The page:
News just in! Despite Elon Musk’s ongoing attempts to back out of his deal to purchase the social media giant, Twitter, an overwhelming number of the company’s shareholders have voted in favor of the takeover.
Musk, of course, is the high-profile founder of brands like Tesla and SpaceX. In April of this year, the media was awash with headlines about his accepted offer to buy Twitter for a huge $44 billion.
While you might not think this news impacts you personally, the role social media plays in all of our lives is undoubtedly huge. In 2022, over half of the global population will use platforms like Facebook, Instagram and Twitter. In fact, the typical person spends over 2 hours on these applications each day!
For businesses, too, Twitter is one of the most authoritative and popular social platforms, perhaps only eclipsed by LinkedIn. It’s estimated that 83% of CEOs and business leaders regularly use Twitter. It can be a great place to share thought leadership, company news and engage with customers.
Moreover, we can’t forget that, for many of us, our phones are equivalent to an extra limb! Whether to access email, chat with friends or browse social media, our phones – and the social media applications on them – are always in our pockets.
All of this is to say that social media is an extremely influential force in our lives. So, when it comes to a single individual buying Twitter – one with a lot of money and a lot of power – should you be worried? And could your business face consequences?
Let’s take a look.
What’s the Latest In The Musk/Twitter Story?
Initially, Musk’s deal to purchase Twitter was all smooth sailing. However, in July, Musk sent a formal letter to Twitter, requesting to terminate the deal because he believed Twitter had lied about the number of spam and fake bot accounts on the platform.
Twitter was having none of this and sued Musk to continue with the deal, alleging that he was in fact getting cold feet about acquisition and using bots as a cover up.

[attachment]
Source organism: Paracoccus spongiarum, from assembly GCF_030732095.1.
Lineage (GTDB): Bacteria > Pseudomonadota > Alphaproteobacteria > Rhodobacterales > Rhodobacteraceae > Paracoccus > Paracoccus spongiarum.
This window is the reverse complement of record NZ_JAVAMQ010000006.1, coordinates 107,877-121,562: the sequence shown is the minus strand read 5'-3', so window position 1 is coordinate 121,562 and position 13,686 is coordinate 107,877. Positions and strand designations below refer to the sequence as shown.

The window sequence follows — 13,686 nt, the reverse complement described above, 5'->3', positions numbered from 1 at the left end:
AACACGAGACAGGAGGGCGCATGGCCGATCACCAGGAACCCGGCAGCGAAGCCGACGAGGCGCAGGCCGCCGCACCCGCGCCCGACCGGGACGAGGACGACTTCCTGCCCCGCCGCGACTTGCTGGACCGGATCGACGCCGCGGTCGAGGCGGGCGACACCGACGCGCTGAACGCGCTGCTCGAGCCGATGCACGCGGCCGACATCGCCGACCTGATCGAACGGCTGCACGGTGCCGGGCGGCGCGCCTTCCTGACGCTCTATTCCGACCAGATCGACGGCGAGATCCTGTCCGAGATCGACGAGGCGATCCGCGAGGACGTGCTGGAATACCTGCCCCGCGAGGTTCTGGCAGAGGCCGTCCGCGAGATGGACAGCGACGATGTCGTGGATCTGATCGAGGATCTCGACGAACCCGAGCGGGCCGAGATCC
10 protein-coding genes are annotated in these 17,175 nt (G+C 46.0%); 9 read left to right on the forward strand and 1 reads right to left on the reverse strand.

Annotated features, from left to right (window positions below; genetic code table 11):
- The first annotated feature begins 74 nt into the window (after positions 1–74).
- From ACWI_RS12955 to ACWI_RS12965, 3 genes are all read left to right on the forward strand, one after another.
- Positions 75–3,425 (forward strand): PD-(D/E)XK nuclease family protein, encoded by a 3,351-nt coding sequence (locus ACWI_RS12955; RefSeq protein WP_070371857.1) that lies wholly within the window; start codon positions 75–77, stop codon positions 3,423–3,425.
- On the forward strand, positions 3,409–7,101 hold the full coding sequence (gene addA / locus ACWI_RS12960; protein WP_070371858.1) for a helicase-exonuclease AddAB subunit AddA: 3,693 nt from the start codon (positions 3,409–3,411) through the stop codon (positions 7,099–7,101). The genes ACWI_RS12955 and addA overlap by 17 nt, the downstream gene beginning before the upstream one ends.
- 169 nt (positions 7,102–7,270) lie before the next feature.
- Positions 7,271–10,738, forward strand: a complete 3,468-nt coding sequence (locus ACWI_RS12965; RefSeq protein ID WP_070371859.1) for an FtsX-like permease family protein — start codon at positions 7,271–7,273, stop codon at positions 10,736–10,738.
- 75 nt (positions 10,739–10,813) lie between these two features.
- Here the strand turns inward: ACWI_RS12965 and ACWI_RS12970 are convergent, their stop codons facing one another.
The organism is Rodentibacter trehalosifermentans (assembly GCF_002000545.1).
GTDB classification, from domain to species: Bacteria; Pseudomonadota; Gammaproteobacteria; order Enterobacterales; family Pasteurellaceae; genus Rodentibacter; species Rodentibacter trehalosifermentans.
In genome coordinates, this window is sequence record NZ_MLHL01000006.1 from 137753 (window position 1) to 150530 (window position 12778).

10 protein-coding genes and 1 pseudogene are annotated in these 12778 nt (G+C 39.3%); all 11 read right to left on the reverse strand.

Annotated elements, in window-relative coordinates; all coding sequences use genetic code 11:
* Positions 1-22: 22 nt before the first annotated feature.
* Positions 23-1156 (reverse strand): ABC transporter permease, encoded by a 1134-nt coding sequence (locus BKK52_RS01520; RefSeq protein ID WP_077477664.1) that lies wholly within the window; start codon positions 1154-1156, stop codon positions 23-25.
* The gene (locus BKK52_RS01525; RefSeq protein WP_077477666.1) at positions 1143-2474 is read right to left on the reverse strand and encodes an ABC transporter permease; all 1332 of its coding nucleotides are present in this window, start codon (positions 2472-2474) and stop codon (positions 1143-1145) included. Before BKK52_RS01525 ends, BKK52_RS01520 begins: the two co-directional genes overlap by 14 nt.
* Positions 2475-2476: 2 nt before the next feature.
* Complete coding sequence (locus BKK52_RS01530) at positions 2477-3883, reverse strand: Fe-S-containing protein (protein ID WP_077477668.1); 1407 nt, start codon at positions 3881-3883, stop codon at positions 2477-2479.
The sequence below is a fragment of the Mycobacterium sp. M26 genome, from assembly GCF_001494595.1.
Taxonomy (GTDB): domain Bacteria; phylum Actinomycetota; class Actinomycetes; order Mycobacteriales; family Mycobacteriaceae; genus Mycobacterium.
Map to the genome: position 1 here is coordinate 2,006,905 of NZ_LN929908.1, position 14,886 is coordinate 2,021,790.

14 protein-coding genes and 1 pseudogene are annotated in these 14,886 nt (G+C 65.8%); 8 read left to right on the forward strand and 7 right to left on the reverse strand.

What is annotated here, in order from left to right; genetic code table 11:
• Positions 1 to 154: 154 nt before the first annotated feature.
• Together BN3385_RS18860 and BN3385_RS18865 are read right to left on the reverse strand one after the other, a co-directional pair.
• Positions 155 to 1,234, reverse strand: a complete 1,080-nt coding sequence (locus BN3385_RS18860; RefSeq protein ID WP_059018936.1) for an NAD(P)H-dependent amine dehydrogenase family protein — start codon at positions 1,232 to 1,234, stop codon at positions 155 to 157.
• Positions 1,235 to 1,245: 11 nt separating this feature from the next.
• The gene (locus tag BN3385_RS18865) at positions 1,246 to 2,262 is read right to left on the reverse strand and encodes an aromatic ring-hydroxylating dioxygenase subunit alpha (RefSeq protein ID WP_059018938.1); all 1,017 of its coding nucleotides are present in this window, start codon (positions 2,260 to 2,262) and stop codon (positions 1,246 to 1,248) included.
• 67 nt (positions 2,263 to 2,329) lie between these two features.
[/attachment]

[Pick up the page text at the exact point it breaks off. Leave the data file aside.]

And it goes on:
Despite this controversy and several attempts from Musk to terminate the deal, right now it looks like it plans to go ahead.
If it does, we can expect a few changes to the platform under Musk’s control. Note, nothing has been formally cemented yet, but Musk has shared a few high-level plans in interviews, including:
A War On Spam Bots
Spambots are one of the primary causes of social media information. These fraudulent, automated accounts are designed to generate fake, negative news with the goal of driving controversy and pushing certain opinions.
Musk has spoken candidly about reducing the number of spambots on the platform. This would be a good thing, of course, as it would reduce misinformation. However, there are concerns about how this could be achieved without impacting user privacy, which brings us onto our next point.
Authenticating Every User
As it stands, social media platforms offer users a lot of anonymity. You can set up an account as whoever you want to be – you don’t even need to use your real name!
To combat spambots, though, Elon wants to change things. He plans to bring in a Twitter verification mechanism that authenticates individuals to check they’re legitimate.
This has created a lot of concern around personal privacy. The more data Twitter has about individuals, the more risks there are surrounding data leakage and data theft.
For example, if a hacker managed to break into Twitter once the verification mechanism is in place, they could get their hands on a wealth of personal data that could then be used for fraud and targeted cyber-attacks.
Changing The Feed Algorithm To Open Source
In a positive move, Musk has also mentioned plans to make the algorithm that dictates the content people see on their news feeds, open source. This would enable anyone to gain a better understanding of how the algorithm works, how it will change direct marketing, and why it’s chosen to show them particular pieces of content.
There’s been a lot of debate about algorithms as of late, with people suspicious that platforms like Facebook and Instagram prioritize controversial posts that are damaging to people’s mental health and overall wellbeing.
By making the algorithm on Twitter open source, Musk would improve trust and transparency in the platform – which is definitely no bad thing!